Neo Nkosi wants to start using ePortfolios with his grade 6 English class. He wants them to have a record of their achievements to take with them when they go to high school. He decides to use OneNote Online* in his institution’s Office 365 platform, as he has seen it used in other schools quite successfully for this purpose.

He knows that OneNote is great for organising resources into workbooks, sections and pages. He wants to see how he can use this structure to organise his students’ evidence of progress and achievement in a way that shows evidence of his students being reflective learners who use his feedback and peer assessment as well as their own achievements. He knows it is a useful skill for students to be able to develop and maintain an ePortfolio that will:

  • Help them acquire self-regulation skills
  • Enable them to become autonomous learners
  • Equip them with skills to be able to reflect on their learning practices and achievements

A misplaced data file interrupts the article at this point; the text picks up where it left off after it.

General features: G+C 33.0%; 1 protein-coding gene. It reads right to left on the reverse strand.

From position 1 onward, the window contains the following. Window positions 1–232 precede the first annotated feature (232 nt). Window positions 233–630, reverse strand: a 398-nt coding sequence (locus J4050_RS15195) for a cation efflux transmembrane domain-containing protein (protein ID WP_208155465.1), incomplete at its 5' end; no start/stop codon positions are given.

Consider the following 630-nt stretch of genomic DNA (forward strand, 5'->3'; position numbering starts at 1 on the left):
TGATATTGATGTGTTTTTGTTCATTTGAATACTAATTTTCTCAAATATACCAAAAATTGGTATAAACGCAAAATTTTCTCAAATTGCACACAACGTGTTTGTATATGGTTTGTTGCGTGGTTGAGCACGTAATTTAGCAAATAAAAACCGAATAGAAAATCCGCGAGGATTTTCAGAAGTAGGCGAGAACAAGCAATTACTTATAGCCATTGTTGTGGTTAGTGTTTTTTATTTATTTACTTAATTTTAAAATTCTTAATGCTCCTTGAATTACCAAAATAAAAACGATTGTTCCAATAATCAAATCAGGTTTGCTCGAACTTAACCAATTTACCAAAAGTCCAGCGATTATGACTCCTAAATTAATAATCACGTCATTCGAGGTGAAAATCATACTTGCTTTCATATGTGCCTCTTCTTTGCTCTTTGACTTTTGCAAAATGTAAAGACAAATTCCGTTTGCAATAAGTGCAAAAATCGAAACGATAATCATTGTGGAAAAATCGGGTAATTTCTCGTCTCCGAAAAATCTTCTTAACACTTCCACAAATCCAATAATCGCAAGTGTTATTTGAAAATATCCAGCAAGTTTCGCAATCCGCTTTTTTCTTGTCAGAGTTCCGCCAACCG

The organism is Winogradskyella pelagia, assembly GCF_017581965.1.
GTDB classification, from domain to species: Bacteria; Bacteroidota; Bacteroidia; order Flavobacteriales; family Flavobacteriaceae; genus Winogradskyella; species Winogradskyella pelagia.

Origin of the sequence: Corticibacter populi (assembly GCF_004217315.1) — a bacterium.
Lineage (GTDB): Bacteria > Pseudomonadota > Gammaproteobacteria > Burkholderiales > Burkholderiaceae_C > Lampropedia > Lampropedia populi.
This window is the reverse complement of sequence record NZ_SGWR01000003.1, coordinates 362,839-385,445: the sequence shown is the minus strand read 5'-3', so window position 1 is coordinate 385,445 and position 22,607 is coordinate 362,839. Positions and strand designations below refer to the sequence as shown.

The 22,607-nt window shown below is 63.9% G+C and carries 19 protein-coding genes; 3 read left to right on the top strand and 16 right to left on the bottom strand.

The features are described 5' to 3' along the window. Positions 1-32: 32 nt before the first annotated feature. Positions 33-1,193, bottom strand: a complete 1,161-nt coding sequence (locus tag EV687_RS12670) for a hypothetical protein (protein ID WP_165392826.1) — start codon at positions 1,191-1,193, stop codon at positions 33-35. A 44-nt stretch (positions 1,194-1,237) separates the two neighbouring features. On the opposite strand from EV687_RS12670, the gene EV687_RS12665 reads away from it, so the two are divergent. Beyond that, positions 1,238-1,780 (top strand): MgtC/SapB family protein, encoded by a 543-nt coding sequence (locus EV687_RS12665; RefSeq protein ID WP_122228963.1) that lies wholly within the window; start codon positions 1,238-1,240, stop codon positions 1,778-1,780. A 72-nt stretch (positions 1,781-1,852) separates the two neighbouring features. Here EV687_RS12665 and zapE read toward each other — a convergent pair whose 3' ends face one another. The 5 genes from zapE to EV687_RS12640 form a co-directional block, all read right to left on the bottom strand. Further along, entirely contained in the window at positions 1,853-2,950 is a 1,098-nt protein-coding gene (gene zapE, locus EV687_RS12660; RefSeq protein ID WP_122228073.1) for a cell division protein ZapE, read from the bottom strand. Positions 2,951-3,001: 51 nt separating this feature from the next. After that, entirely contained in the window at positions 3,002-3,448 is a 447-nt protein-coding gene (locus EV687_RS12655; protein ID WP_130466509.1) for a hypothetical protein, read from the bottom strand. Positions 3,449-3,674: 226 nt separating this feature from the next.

As not all of the children in his class have the full version of OneNote at home, he knows he will have to use only the features available in OneNote Online, although many of them will be able to use the full version to make their ePortfolios even better.

He decides to use the following structure for the sections:

(a) Reading
(b) Writing
(c) Speaking
(d) Listening
(e) Pronunciation
(f) Homework
(g) Exams

He uses the following pages in each of his sections and creates a template for his students to help them set up their own ePortfolios:

  • Prior knowledge / experience
  • Samples of learning
  • Learning goals